A Future for Horse Carts in Bagan? Signs Point to Neigh

By Nobel Zaw 31 December 2014

RANGOON — The horse-drawn carts that have long been a trademark accessory to scenes of Bagan’s pagoda-studded plain could soon go the way of the manual typewriter and rotary phone, facing increasing competition from a fellow two-wheeled rival: electric bicycles.

Since electronic bicycles started arriving to the famed tourist attraction about two years ago, owners of horse-drawn carts say business has begun to dry up, even as Bagan sees record numbers of tourist arrivals.

Where once queued lines of the carts—their drivers patiently waiting for passengers to return from temple exploration—now can be seen dozens of the so-called “e-bikes.”

Zaw Zaw, the owner of a horse-drawn wagon, told The Irrawaddy that “most of the tourists ride e-bikes and in the previous years during this [high] season we were full of customers, but now we are only hired at the time of sunset viewing.”

He added that some owners had sold their wagons and bought e-bikes. Still, the horse carts’ market value has fallen from US$2,500 pre-electric bicycles, to about $1,500 today, Zaw Zaw said. That compares with about $300 for an e-bike.

Pricewise, the competing modes of transport are comparable: A full-day trip by horse-drawn wagon averages $25 and can transport three people, while an e-bike runs tourists $8 per bike per day.

Another wagon owner, Than Hlaing, confirmed that his industry had fallen on hard times.

“The business of horse wagons is not as good as previous years. I am only able to be hired by customers once a week,” he said.

He added that there were about 240 horse-drawn wagons plying the trade in Bagan, but owners wanting to sell their carts are increasingly finding an unenthusiastic market for the obsolescing asset.

With thousands of red- and brown-bricked pagodas scattered across Bagan, the wagons have proved a logical way for tourists to traverse the at times uneven terrain.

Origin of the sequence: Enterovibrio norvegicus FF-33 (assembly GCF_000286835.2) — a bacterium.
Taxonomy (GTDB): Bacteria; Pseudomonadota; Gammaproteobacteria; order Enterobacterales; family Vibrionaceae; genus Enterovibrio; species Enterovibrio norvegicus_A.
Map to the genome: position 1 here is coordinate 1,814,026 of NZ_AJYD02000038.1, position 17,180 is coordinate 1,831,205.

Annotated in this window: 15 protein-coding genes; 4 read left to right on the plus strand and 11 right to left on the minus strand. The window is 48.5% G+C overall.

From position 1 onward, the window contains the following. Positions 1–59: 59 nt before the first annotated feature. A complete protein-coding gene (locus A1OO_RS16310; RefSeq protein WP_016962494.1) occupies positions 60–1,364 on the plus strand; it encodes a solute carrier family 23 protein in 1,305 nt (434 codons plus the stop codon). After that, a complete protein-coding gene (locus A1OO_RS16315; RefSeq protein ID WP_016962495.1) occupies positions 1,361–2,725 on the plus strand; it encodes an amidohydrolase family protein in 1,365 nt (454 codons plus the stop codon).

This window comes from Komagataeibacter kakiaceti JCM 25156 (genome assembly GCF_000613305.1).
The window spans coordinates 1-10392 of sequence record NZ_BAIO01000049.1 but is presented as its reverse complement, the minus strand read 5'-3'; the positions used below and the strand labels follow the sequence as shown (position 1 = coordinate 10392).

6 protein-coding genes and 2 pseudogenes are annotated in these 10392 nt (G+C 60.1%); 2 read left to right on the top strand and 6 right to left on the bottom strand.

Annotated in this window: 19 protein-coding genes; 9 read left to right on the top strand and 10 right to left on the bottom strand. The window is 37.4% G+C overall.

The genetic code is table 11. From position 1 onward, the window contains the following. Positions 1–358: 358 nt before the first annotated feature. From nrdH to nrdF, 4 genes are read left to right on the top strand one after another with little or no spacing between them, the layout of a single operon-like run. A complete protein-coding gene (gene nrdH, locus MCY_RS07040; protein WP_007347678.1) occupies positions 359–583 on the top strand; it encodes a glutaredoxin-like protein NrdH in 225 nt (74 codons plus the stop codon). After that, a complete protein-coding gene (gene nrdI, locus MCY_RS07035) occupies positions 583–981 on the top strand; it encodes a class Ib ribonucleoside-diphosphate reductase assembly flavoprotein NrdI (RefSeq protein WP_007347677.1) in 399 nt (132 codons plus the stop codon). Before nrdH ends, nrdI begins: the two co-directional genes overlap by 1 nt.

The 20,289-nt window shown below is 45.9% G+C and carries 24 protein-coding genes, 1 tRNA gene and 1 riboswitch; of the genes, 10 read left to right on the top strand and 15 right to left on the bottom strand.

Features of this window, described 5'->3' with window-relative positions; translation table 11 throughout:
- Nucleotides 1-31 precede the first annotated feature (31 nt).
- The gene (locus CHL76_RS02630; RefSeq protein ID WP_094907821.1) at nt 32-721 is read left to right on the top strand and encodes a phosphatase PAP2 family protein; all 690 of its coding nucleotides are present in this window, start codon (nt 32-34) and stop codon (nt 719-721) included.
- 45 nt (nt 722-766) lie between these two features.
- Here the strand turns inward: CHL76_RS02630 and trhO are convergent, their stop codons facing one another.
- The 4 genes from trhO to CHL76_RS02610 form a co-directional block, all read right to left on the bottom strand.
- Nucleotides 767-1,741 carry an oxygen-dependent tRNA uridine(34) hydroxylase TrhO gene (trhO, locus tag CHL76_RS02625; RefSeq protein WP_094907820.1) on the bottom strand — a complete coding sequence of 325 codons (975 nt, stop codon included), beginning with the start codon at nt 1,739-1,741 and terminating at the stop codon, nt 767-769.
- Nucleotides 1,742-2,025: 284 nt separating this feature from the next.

E-bikes are equally adept at tackling the narrow paths and sandy topography, and have an added advantage, according to South Korean tourist Youngeun Jeong.

“I choose e-bikes because it is cheap to travel and isn’t dependent on others and can travel freely,” he told The Irrawaddy earlier this month.

The e-bikes are a modification of their low-tech pedal-powered predecessor, with a fully charged e-bike’s battery able to power riders for an entire day on one charge.

In the town centers of Naung-U, Old Bagan and New Bagan, e-bike rental shops have proliferated. Some locals estimate that there are now more than 50 e-bike rental shops, with each shop averaging 20 to 30 e-bikes. Hotels are also happy to arrange e-bike hires.

Tin Soe, owner of Golden Bagan vehicle rental shop, told Irrawaddy that he was one of Bagan’s pioneering purveyors of e-bikes.

“In Bagan, the law does not allow foreigners to ride motorcycles, but they want to ride. … I tried out hiring e-bikes in 2013 and now it is very popular among visitors.”

Most of the tourists who ride e-bikes are individual tourists, with package tourists only infrequent users. Zaw Win Cho, president of the local tour guide association, told The Irrawaddy that 60 percent of Bagan’s tourists are independent travelers, with the other 40 percent of foreigners arriving on package tours.

By mid-December, Bagan had seen some 240,000 foreign visitors in 2014, compared to fewer than 200,000 for the whole of last year, according to Zaw Win Cho.

While tourists have long been drawn to Bagan’s Kodak-worthy, pastoral ancient charm, it looks like they may soon be resigned to cropping the modernity-imposing and increasingly ubiquitous e-bike from their vacation photos.